Simply put, a chord tone is any note that is part of the chord. Obviously, these notes would be considered in the key but I want you to think of them as the strongest, most consonant and most agreeable notes to play against a given chord. Chord tones always sound right and they always work. Many musical clichés, melodic hooks and well-known phrases are comprised entirely of chord tones. The most skillful guitarists I know rely heavily on chord shapes and arpeggios. Although chord shapes and arpeggios are similar and are very closely related, they are not the same thing.
Next, let’s use our guitars to explore some familiar sounding music based entirely on chord tones. To this end I have guitar transcriptions of some bugle calls which I’m sure you have heard before. As you listen to and play these melodies you should take special notice of, and be aware of that every note is a member of the chord.
Now that we have played our way through this material go back and review each one of the three examples and approach them purely as a listener. Those melodies are interesting, they are bright, tuneful, memorable and obviously, they are real attention getters. Stop reading and think about that sentence from a moment. I will bet you that the thought you had went something like this: “if I learn to play and create leads and melodies based on chord tones my playing will sound bright, tuneful and memorable, and my solos will be real attention getters”. I certainly am not suggesting you show up at your next jam session and start playing bugle calls, which would be ridiculous. But learning to play and understand melodies based purely on chord tones is an important part of the process. Now, because of the bugle calls you get the idea behind this type of playing and writing.
Chromatic Approach Notes
The chromatic scale is the scale that contains every note in the musical alphabet including all the flats and sharps. When you play a chromatic scale you are moving fret by fret, key by key, from one note to the very next.
An approach is any note that is one half step below the target tone, the chord tone. As we have learned, chord tones are strongly in the key, agreeable, consonant and powerful, so much so that chord tones accept and are embellished by chromatic approach notes. There are two ways to approach a chord tone using chromatic approach notes: a single chromatic approach and a double chromatic approach.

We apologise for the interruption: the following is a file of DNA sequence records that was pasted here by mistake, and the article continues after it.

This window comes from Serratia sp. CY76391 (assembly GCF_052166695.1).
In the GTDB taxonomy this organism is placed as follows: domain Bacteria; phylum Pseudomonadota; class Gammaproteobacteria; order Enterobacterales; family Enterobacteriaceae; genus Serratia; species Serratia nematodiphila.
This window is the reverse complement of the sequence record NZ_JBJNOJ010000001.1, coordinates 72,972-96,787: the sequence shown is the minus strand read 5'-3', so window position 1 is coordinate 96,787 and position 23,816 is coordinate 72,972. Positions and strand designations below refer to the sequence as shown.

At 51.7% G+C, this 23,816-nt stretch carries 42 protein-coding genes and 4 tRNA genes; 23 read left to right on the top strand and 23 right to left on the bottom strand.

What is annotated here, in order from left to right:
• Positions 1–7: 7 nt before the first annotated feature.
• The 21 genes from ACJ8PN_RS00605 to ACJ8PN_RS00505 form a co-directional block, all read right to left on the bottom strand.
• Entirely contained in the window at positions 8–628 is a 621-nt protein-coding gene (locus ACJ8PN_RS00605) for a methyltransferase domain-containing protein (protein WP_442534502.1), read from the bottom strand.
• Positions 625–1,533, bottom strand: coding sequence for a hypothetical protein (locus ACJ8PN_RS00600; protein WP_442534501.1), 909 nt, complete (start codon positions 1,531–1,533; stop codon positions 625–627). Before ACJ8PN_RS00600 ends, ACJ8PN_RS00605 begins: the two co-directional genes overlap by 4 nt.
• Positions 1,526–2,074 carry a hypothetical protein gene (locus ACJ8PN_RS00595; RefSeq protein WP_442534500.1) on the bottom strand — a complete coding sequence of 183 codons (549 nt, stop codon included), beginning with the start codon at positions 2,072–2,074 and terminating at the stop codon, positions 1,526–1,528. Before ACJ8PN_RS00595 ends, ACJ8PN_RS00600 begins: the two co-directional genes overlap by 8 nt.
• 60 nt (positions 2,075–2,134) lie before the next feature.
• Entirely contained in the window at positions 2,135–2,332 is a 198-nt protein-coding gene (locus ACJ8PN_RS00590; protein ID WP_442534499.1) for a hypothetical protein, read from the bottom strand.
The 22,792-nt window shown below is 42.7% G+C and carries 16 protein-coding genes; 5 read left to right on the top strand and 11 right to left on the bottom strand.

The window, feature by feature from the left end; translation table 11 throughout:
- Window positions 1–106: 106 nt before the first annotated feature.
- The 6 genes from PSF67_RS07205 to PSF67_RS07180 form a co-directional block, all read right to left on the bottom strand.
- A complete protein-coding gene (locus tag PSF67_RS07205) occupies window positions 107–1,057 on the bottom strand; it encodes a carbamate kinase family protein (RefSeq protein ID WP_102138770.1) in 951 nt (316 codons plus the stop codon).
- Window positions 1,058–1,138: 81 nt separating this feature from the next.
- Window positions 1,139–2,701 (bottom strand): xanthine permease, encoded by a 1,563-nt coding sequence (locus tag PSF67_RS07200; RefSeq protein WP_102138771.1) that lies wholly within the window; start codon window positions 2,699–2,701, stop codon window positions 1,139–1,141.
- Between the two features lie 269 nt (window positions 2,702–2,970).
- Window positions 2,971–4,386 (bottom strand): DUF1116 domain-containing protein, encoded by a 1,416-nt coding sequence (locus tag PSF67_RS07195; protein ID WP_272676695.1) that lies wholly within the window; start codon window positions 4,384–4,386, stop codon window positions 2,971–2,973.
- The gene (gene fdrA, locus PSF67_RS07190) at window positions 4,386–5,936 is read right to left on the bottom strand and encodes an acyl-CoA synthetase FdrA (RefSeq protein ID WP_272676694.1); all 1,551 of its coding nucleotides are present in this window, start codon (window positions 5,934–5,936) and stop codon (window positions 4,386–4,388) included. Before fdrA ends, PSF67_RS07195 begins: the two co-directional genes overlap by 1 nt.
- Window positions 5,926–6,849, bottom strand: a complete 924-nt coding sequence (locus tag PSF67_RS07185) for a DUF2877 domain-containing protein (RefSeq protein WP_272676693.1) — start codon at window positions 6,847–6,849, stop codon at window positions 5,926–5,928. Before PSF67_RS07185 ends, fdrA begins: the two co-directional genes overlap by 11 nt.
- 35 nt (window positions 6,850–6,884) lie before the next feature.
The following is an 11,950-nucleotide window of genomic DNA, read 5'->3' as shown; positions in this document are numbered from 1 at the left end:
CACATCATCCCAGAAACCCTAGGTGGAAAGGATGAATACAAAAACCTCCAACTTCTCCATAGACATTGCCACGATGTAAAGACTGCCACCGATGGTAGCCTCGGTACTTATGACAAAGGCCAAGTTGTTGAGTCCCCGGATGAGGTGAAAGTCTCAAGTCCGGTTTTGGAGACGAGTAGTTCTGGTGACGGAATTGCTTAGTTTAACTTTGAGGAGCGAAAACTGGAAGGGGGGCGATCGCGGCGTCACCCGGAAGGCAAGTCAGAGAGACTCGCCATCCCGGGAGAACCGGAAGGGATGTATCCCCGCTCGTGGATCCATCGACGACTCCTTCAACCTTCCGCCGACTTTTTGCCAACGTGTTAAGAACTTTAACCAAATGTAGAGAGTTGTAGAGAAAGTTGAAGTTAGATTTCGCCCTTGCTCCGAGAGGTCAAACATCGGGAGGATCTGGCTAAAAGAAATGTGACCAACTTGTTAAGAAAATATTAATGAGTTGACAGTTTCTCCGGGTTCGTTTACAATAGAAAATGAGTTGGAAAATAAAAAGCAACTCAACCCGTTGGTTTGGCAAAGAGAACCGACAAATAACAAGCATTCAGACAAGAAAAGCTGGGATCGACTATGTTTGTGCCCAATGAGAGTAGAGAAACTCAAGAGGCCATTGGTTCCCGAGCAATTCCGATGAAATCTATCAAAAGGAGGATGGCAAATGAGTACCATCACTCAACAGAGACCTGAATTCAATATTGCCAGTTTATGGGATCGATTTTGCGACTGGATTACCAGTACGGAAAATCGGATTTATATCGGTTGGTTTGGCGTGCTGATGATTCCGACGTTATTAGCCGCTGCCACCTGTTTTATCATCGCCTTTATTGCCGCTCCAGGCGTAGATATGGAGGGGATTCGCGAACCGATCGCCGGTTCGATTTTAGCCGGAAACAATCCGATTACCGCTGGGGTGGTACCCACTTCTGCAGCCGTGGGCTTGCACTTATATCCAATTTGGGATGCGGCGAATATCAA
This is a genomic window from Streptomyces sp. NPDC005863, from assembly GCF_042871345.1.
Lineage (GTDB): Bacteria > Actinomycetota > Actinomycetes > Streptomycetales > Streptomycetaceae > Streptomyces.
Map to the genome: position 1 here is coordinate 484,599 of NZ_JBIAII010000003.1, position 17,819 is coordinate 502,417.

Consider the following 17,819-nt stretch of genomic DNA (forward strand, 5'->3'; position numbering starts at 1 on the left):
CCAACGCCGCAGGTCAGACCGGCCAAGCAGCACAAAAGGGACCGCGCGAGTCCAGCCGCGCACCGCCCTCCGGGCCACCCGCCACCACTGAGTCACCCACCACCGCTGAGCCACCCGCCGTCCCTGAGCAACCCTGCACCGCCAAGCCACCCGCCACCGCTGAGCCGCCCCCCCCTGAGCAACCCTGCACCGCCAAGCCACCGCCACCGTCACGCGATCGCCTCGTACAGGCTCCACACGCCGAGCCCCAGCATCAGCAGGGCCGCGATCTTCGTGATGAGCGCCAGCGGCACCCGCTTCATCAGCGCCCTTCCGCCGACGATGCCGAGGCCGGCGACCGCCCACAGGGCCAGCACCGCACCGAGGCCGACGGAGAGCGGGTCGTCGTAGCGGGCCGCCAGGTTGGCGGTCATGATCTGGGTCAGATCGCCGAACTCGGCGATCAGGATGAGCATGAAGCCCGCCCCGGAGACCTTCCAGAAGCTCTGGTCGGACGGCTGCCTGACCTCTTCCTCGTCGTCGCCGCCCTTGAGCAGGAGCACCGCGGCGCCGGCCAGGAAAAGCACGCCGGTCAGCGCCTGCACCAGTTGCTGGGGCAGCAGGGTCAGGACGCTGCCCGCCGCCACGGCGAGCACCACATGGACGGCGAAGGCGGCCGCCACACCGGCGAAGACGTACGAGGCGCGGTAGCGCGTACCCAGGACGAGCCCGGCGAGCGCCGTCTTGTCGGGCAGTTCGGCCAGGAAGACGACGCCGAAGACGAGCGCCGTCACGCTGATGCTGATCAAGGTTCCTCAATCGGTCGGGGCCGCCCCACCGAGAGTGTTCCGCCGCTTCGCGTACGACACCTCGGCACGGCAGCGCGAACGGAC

Single Chromatic Approach
The musical example below employs single chromatic approach notes and is intended to sound like the introduction of a rock and roll song. You may notice that the approach notes are very short in duration, usually an 8th note or 16th note but very rarely longer than a quarter note. Listen to this music a few times as you study the diagrams of the common knowledge G major chord found on fret three, the musical notation and the TAB. The approach notes, create an interesting kind of tension and are drawn to the target notes, the notes in the chord.
Double Chromatic Approach
The double chromatic approach use two notes that are connected by half steps to the target note, the chord tone, as I said earlier this can also be called chromatic movement because the notes move along the chromatic scale. I have a handy kittle rhyme t6o help yiou remember a little bit about chromatic approach notes.
In the musical example to follow we will continue working with a G major chord, because the previous example used the common knowledge root 6 G major chord, found on fret three, this example will use the G major bar chord found on fret 10, also called a root five chord. If you are studying my courses on scales and chords you know that these two types of chords, root 6 and root 5, represent my first line of thinking for any key.
Below is a musical example employing double chromatic approach notes, chromatic motion to a chord tone or target note. Before playing of course, listen to it once or twice as you study the TAB and diagrams.
What Would You Do ?
As I have said before, in order to be a lead player you must practice of being a lead player. The following backing track gives you a chance to apply these new skills and take them a bit further, because you will be soloing over two chords, not just one as in the examples, it’s a simple rock style vamp: two measures of G and two measures of C. The purpose of this exercise is to get you to shift from the G major shape, with all of its approach notes of course, to the C major shape, with all of its approach notes. It’s a challenge and is probably quite different from the “learn your scales and good luck” approach which is the way most of us have learned to play modern lead guitar. Because this technique, learning to think about chords in their shapes, is easy and it always works, I prefer that as my starting point as opposed to beginning with scales.